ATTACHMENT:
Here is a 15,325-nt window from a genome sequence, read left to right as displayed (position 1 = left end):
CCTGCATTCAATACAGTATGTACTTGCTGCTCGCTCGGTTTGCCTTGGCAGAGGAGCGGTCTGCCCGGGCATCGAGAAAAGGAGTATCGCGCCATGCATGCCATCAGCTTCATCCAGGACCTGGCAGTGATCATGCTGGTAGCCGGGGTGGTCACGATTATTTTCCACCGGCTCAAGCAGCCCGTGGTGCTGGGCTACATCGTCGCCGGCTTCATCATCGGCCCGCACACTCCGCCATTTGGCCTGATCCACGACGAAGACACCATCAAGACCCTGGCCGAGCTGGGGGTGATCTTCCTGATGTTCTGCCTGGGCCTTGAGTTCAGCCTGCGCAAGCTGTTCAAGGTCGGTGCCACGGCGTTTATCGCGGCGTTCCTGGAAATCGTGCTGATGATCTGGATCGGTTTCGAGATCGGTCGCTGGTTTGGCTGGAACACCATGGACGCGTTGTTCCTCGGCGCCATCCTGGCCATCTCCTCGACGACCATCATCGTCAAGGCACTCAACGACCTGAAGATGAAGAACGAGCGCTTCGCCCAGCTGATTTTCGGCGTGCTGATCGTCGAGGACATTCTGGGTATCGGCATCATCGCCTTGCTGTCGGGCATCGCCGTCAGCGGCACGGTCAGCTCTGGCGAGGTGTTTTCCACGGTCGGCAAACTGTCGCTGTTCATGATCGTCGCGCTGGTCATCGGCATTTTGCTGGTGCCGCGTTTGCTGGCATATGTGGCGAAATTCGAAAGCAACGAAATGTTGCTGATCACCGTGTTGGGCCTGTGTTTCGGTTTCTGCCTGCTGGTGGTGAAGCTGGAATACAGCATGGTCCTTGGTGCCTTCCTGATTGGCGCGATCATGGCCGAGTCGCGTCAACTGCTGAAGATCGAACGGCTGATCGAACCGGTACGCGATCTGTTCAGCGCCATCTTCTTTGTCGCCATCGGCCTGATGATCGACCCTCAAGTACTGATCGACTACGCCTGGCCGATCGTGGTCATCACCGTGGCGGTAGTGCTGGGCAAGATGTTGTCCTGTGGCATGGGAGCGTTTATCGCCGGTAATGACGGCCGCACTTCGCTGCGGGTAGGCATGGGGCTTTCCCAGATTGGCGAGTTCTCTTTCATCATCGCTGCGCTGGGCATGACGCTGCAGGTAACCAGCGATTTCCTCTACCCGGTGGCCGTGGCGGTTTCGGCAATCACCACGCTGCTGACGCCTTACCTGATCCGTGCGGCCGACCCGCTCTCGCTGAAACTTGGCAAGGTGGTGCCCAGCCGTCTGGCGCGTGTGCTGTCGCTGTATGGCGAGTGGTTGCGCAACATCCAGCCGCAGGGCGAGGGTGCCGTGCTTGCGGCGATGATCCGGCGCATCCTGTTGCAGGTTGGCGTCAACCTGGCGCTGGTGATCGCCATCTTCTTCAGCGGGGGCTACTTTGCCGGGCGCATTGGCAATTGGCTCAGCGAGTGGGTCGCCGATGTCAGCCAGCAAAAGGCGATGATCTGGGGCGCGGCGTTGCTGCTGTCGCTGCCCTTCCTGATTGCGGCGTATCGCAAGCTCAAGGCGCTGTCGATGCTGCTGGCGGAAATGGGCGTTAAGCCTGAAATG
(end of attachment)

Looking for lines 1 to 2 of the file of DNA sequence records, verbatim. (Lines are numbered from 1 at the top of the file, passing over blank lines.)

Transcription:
Here is a 15,325-nt window from a genome sequence, read left to right as displayed (position 1 = left end):
CCTGCATTCAATACAGTATGTACTTGCTGCTCGCTCGGTTTGCCTTGGCAGAGGAGCGGTCTGCCCGGGCATCGAGAAAAGGAGTATCGCGCCATGCATGCCATCAGCTTCATCCAGGACCTGGCAGTGATCATGCTGGTAGCCGGGGTGGTCACGATTATTTTCCACCGGCTCAAGCAGCCCGTGGTGCTGGGCTACATCGTCGCCGGCTTCATCATCGGCCCGCACACTCCGCCATTTGGCCTGATCCACGACGAAGACACCATCAAGACCCTGGCCGAGCTGGGGGTGATCTTCCTGATGTTCTGCCTGGGCCTTGAGTTCAGCCTGCGCAAGCTGTTCAAGGTCGGTGCCACGGCGTTTATCGCGGCGTTCCTGGAAATCGTGCTGATGATCTGGATCGGTTTCGAGATCGGTCGCTGGTTTGGCTGGAACACCATGGACGCGTTGTTCCTCGGCGCCATCCTGGCCATCTCCTCGACGACCATCATCGTCAAGGCACTCAACGACCTGAAGATGAAGAACGAGCGCTTCGCCCAGCTGATTTTCGGCGTGCTGATCGTCGAGGACATTCTGGGTATCGGCATCATCGCCTTGCTGTCGGGCATCGCCGTCAGCGGCACGGTCAGCTCTGGCGAGGTGTTTTCCACGGTCGGCAAACTGTCGCTGTTCATGATCGTCGCGCTGGTCATCGGCATTTTGCTGGTGCCGCGTTTGCTGGCATATGTGGCGAAATTCGAAAGCAACGAAATGTTGCTGATCACCGTGTTGGGCCTGTGTTTCGGTTTCTGCCTGCTGGTGGTGAAGCTGGAATACAGCATGGTCCTTGGTGCCTTCCTGATTGGCGCGATCATGGCCGAGTCGCGTCAACTGCTGAAGATCGAACGGCTGATCGAACCGGTACGCGATCTGTTCAGCGCCATCTTCTTTGTCGCCATCGGCCTGATGATCGACCCTCAAGTACTGATCGACTACGCCTGGCCGATCGTGGTCATCACCGTGGCGGTAGTGCTGGGCAAGATGTTGTCCTGTGGCATGGGAGCGTTTATCGCCGGTAATGACGGCCGCACTTCGCTGCGGGTAGGCATGGGGCTTTCCCAGATTGGCGAGTTCTCTTTCATCATCGCTGCGCTGGGCATGACGCTGCAGGTAACCAGCGATTTCCTCTACCCGGTGGCCGTGGCGGTTTCGGCAATCACCACGCTGCTGACGCCTTACCTGATCCGTGCGGCCGACCCGCTCTCGCTGAAACTTGGCAAGGTGGTGCCCAGCCGTCTGGCGCGTGTGCTGTCGCTGTATGGCGAGTGGTTGCGCAACATCCAGCCGCAGGGCGAGGGTGCCGTGCTTGCGGCGATGATCCGGCGCATCCTGTTGCAGGTTGGCGTCAACCTGGCGCTGGTGATCGCCATCTTCTTCAGCGGGGGCTACTTTGCCGGGCGCATTGGCAATTGGCTCAGCGAGTGGGTCGCCGATGTCAGCCAGCAAAAGGCGATGATCTGGGGCGCGGCGTTGCTGCTGTCGCTGCCCTTCCTGATTGCGGCGTATCGCAAGCTCAAGGCGCTGTCGATGCTGCTGGCGGAAATGGGCGTTAAGCCTGAAATG